Assessment is an important part of the curriculum; it is a part of the learning experience, not separate from it. Here are some of the purposes of assessment:
- Assess on an ongoing basis and use the information for the above mentioned purposes.
- Be clear about what is being assessed, the criteria involved (use rubrics), and why it is important to the students; provide examples of past student work when appropriate.
- Assess students in authentic contexts when possible.
- Allow students to practice the assessment as needed (especially fitness tests).
- Involve students in the assessment process (ie. self or partner evaluation) and, when possible, give them choices on how they will be assessed.
- Minimize the potential for embarrassment (ie. ensure student privacy).
- Communicate the information from the assessments with students, parents, and administrators when appropriate.
General Types of Assessments
- Continuous or Informal Assessment: Quick and easy assessments that are done continuously throughout a lesson (ie. checking for understanding).
- Pre/Post Assessment: Assessments performed before and after a lesson/unit that allow students/teachers to see how much improvement has been made.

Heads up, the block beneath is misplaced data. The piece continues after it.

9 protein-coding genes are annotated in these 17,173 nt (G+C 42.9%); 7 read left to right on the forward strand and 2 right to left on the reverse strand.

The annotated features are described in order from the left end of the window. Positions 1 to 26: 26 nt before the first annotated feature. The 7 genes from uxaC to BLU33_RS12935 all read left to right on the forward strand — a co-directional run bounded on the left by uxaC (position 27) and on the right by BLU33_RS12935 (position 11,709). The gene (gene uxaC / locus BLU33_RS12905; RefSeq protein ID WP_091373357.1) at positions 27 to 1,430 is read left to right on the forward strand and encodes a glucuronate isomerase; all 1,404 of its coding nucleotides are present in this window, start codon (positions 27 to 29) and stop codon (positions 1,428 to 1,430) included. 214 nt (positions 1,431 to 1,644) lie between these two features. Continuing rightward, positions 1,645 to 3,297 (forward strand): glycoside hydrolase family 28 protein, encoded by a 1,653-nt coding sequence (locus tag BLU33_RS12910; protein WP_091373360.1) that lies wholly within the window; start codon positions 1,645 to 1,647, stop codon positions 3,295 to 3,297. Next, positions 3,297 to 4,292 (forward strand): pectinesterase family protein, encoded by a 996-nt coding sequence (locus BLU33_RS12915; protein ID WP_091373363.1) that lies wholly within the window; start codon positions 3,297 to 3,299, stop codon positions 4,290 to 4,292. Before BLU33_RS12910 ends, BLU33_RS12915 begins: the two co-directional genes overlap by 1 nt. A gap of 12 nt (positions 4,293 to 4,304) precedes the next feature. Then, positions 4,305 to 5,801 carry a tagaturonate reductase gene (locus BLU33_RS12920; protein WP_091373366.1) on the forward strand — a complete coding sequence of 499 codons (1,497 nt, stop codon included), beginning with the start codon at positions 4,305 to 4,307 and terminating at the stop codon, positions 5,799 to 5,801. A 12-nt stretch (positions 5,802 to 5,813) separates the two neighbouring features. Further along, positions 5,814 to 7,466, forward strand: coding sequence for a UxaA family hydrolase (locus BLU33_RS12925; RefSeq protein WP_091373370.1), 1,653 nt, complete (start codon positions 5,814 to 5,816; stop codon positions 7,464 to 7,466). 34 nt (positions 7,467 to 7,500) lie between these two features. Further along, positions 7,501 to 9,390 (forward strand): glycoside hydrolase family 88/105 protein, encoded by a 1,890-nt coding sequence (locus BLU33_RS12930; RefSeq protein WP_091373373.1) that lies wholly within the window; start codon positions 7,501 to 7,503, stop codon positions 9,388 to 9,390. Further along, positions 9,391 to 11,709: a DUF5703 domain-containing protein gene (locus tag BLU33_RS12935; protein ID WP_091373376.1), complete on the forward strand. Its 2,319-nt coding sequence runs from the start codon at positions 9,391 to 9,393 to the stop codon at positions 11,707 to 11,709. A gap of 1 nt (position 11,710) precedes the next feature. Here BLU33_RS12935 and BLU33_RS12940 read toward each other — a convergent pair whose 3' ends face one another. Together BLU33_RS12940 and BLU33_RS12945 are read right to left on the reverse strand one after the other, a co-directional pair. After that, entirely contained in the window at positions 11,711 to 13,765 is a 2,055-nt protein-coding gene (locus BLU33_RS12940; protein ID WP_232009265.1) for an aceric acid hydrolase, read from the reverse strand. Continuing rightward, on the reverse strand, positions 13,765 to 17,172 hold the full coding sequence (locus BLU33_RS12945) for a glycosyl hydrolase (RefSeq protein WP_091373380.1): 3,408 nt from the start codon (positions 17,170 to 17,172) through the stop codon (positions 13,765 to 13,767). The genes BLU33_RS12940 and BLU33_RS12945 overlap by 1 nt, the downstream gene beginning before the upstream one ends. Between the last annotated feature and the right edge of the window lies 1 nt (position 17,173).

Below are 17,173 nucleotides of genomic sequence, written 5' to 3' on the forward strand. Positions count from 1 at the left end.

- Formative Assessment: Formal assessment that is done to periodically assess student learning (ie. exit slip or peer assessment).
- Summative Assessment: Formal assessment that is done at the end of the unit and assesses multiple student learning objectives (ie. student project).
Specific Types of Assessments with Examples
More Examples of Assessments
Checking for Understanding
Additional Resources on Assessment
Assessment Technology Guides
Create assessments using online Google Forms. Once you have the form created, you can use tablet or smartphone to record students' performances. Not only is it easy to record student information but this free programs also aggregates all the data into nice spreadsheets.
Google Forms Example
Google Forms Tutorial
Resources for this page:
- Graham, G., Holt/Hale, S., & Parker, M. (2007). Children Moving: A Reflective Approach to Teaching Physical Education. McGraw-Hill.
- Himberg, C., Hutchinson, G., & Roussell, J. (2003). Teaching Secondary Physical Education: Preparing Adolescents to Be Active for Life. Human Kinetics.